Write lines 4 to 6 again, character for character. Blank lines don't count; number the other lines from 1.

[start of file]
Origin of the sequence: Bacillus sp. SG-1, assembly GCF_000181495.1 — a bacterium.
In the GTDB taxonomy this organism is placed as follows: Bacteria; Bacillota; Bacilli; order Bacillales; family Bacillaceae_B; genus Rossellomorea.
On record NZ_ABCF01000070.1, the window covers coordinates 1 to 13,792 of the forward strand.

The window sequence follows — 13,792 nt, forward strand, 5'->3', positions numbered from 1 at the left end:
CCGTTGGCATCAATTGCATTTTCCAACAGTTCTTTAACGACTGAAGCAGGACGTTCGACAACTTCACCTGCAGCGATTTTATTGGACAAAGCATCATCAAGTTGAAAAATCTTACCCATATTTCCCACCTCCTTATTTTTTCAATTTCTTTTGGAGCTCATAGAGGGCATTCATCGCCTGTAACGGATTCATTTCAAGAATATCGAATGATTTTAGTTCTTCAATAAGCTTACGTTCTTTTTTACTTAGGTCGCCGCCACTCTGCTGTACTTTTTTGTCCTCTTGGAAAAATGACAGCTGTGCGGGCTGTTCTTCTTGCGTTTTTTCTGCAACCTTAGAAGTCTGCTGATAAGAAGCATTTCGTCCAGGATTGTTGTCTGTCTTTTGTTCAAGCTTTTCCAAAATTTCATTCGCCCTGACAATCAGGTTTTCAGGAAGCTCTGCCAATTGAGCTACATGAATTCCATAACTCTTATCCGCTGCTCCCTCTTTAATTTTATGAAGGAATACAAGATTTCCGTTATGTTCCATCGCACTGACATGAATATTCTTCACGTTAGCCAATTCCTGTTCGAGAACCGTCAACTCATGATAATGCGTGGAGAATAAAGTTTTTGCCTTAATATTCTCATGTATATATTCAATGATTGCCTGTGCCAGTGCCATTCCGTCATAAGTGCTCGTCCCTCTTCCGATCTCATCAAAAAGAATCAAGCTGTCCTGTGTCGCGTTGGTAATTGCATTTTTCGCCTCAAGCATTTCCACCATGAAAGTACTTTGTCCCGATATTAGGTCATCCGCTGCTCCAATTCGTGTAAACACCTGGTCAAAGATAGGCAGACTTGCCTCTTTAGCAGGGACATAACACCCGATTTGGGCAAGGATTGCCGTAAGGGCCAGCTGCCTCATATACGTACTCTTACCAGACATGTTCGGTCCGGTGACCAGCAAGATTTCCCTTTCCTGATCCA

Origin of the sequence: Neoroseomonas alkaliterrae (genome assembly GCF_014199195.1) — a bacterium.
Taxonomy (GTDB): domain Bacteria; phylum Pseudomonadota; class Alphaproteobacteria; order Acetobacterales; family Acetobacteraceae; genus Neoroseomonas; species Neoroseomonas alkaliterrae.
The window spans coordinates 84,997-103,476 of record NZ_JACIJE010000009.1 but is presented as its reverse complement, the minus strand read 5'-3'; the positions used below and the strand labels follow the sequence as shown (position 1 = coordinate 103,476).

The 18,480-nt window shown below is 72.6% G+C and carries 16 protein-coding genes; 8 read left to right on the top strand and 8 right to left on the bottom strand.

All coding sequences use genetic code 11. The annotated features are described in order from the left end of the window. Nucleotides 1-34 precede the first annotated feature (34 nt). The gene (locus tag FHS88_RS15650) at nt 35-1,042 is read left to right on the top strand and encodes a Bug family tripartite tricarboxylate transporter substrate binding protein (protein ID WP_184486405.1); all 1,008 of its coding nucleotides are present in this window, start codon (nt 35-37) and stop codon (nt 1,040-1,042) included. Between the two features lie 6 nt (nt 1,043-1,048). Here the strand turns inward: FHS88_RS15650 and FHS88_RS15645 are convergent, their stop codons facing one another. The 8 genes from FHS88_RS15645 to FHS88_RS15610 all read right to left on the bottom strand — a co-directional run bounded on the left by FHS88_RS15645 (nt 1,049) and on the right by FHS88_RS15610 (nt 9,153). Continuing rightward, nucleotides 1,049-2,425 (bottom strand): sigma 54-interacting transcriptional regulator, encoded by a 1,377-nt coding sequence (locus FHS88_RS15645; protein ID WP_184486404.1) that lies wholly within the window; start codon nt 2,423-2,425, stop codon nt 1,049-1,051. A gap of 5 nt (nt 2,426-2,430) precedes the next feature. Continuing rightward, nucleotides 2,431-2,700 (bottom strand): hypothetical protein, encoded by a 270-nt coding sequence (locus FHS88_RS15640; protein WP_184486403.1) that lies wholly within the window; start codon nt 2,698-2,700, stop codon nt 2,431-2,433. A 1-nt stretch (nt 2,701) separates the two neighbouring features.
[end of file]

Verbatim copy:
The window sequence follows — 13,792 nt, forward strand, 5'->3', positions numbered from 1 at the left end:
CCGTTGGCATCAATTGCATTTTCCAACAGTTCTTTAACGACTGAAGCAGGACGTTCGACAACTTCACCTGCAGCGATTTTATTGGACAAAGCATCATCAAGTTGAAAAATCTTACCCATATTTCCCACCTCCTTATTTTTTCAATTTCTTTTGGAGCTCATAGAGGGCATTCATCGCCTGTAACGGATTCATTTCAAGAATATCGAATGATTTTAGTTCTTCAATAAGCTTACGTTCTTTTTTACTTAGGTCGCCGCCACTCTGCTGTACTTTTTTGTCCTCTTGGAAAAATGACAGCTGTGCGGGCTGTTCTTCTTGCGTTTTTTCTGCAACCTTAGAAGTCTGCTGATAAGAAGCATTTCGTCCAGGATTGTTGTCTGTCTTTTGTTCAAGCTTTTCCAAAATTTCATTCGCCCTGACAATCAGGTTTTCAGGAAGCTCTGCCAATTGAGCTACATGAATTCCATAACTCTTATCCGCTGCTCCCTCTTTAATTTTATGAAGGAATACAAGATTTCCGTTATGTTCCATCGCACTGACATGAATATTCTTCACGTTAGCCAATTCCTGTTCGAGAACCGTCAACTCATGATAATGCGTGGAGAATAAAGTTTTTGCCTTAATATTCTCATGTATATATTCAATGATTGCCTGTGCCAGTGCCATTCCGTCATAAGTGCTCGTCCCTCTTCCGATCTCATCAAAAAGAATCAAGCTGTCCTGTGTCGCGTTGGTAATTGCATTTTTCGCCTCAAGCATTTCCACCATGAAAGTACTTTGTCCCGATATTAGGTCATCCGCTGCTCCAATTCGTGTAAACACCTGGTCAAAGATAGGCAGACTTGCCTCTTTAGCAGGGACATAACACCCGATTTGGGCAAGGATTGCCGTAAGGGCCAGCTGCCTCATATACGTACTCTTACCAGACATGTTCGGTCCGGTGACCAGCAAGATTTCCCTTTCCTGATCCA

Origin of the sequence: Neoroseomonas alkaliterrae (genome assembly GCF_014199195.1) — a bacterium.